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May 14, 2007 | by  | in News |
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Vic applies for fee rise, forgets to consult students

Victoria’s application for a 10 percent fee rise for the second semester has been delivered to the Tertiary Education Commission (TEC) – despite VUWSA and students being unable to make submissions.


The application is for an exemption to the Annual Fee Movement Limit (AFML) rule to allow fees to increase over the 5% annual limit up to a 10% increase, for undergraduate fees in the faculties of Humanities, Education, Law and Architecture.

VUWSA President Geoff Hayward told Salient he was unaware the University had applied to the TEC, despite being a member of the University Council, until the TEC contacted him asking if VUWSA had seen the application.

The University sent the application, along with its apologies, soon after, although by this time it was too late for submissions to be made.

VUWSA Campaigns Officer Tai Neilson said in a press release last week, “students need to know where their money is going and why the university needs to raise fees by more than the annual fee maximum. If students have to pay more we should expect better services.”

VUWSA described the Council’s fee-raising tactics as “underhanded” earlier this year, after documents regarding the TEC proposal were “accidentally” included in a ‘confidential’ Council booklet, meaning the public and media were unable to view them before they went to Council.

Vice-Chancellor Pat Walsh says VUWSA’s allegations are “unfounded” as the two student representatives on Council – Hayward and former VUWSA exec member Cordelia Black – had received the ‘confidential’ booklet at the same time as other Council members, although they were unable to share this information with their constituents.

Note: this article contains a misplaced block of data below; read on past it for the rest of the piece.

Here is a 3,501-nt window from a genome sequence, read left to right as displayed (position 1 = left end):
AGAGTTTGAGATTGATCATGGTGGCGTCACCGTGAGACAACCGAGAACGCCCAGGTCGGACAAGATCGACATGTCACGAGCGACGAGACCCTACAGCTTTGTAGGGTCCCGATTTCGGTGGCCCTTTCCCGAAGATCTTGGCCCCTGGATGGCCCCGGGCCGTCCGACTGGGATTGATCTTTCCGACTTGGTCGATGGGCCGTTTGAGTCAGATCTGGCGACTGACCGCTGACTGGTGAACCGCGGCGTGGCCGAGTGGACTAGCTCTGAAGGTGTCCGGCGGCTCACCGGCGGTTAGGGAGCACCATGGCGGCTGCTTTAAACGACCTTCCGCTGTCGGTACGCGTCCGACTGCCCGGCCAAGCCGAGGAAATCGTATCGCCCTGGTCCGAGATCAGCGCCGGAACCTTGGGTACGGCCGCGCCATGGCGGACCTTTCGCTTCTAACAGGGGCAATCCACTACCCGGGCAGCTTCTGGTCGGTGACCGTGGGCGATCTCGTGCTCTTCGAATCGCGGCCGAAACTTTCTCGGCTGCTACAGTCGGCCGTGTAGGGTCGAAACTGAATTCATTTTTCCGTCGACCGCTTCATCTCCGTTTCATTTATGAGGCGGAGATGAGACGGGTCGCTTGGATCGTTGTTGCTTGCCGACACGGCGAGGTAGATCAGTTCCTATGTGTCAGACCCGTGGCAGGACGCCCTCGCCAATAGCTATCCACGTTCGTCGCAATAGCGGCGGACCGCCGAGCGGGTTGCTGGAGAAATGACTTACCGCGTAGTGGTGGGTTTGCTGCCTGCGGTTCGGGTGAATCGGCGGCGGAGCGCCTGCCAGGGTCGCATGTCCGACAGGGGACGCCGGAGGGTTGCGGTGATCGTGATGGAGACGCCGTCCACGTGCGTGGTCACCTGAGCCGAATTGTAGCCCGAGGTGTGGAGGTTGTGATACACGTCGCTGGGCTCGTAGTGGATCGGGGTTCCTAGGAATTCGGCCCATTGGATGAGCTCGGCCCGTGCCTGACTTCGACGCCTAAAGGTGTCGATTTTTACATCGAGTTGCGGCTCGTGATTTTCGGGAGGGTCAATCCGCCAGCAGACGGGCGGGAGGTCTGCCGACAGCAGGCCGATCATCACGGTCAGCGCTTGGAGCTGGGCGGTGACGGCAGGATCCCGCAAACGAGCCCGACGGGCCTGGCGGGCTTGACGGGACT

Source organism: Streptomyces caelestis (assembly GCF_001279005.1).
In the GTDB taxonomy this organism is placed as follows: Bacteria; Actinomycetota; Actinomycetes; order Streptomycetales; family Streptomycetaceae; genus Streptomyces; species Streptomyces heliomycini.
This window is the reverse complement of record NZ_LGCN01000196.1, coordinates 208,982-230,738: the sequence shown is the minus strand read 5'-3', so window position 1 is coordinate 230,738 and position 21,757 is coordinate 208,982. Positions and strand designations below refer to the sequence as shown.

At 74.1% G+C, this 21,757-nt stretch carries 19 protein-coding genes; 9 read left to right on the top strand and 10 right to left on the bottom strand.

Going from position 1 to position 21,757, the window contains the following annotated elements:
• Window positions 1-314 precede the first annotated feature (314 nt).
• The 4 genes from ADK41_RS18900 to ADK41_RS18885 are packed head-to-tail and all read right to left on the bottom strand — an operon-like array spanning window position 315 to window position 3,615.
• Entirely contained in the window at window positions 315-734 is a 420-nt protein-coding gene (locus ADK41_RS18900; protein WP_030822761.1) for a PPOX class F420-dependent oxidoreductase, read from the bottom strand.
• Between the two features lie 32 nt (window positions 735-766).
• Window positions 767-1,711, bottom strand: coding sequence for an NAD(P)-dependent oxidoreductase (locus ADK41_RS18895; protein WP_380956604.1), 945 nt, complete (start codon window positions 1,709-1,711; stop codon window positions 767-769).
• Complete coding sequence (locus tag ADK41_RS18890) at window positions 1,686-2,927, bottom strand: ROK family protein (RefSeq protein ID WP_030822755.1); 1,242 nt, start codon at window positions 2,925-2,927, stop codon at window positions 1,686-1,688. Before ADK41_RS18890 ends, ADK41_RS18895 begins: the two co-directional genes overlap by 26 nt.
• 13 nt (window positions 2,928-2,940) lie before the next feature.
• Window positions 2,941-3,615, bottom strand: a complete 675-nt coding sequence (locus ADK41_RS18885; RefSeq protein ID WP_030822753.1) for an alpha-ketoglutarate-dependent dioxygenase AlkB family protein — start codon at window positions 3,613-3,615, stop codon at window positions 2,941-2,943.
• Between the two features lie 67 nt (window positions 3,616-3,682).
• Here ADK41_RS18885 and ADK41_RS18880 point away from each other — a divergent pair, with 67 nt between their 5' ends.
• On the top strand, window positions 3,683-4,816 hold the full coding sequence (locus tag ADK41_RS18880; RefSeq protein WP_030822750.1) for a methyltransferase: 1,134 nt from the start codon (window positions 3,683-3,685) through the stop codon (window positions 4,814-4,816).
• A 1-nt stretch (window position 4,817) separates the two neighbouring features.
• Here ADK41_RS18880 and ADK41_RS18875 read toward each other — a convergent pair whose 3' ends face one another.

The TEC application will be assessed against three principles, including that the cost of providing the course is not met by the course’s income, the costs cannot be cross-subsidised from the institution’s total financial surplus, and not increasing fees would “compromise progress towards the achievement of the Tertiary Education Strategy and the Statement of Tertiary Education Priorities, or other critical elements of the tertiary reforms.”

The University’s application to raise fees for the Humanities and Education faculties by 10 percent in 2006 was denied, “on the grounds that its financial circumstances were not sufficiently out of control”, according to a memorandum from Walsh to the Council.

Massey Palmerston North had its AFML exemption granted last year, with chronic library underfunding a central aspect of its application. However, Massey’s student newspaper, CHAFF, has revealed that University management made the decision to cut the Library’s operational budget by approximately 20 percent this year, including a 30 percent cut to the Library book budget.

Although Victoria attempted to obtain the reasons for Massey’s application success under the Official Information Act, Vic Senior Communications Adviser Antony Paltridge told Salient “the University does not wish to comment on another institution’s AFML application.”

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About the Author ()

With her take-no-prisoners, kick-ass attitude, former News Editor Laura McQuillan adequately makes up for her lack of stature. Roaming the corridors (and underground tunnels) of the University by day, and hunting vampires and Nazi war criminals by night, McQuillan will stop at nothing to bring you the freshest news.

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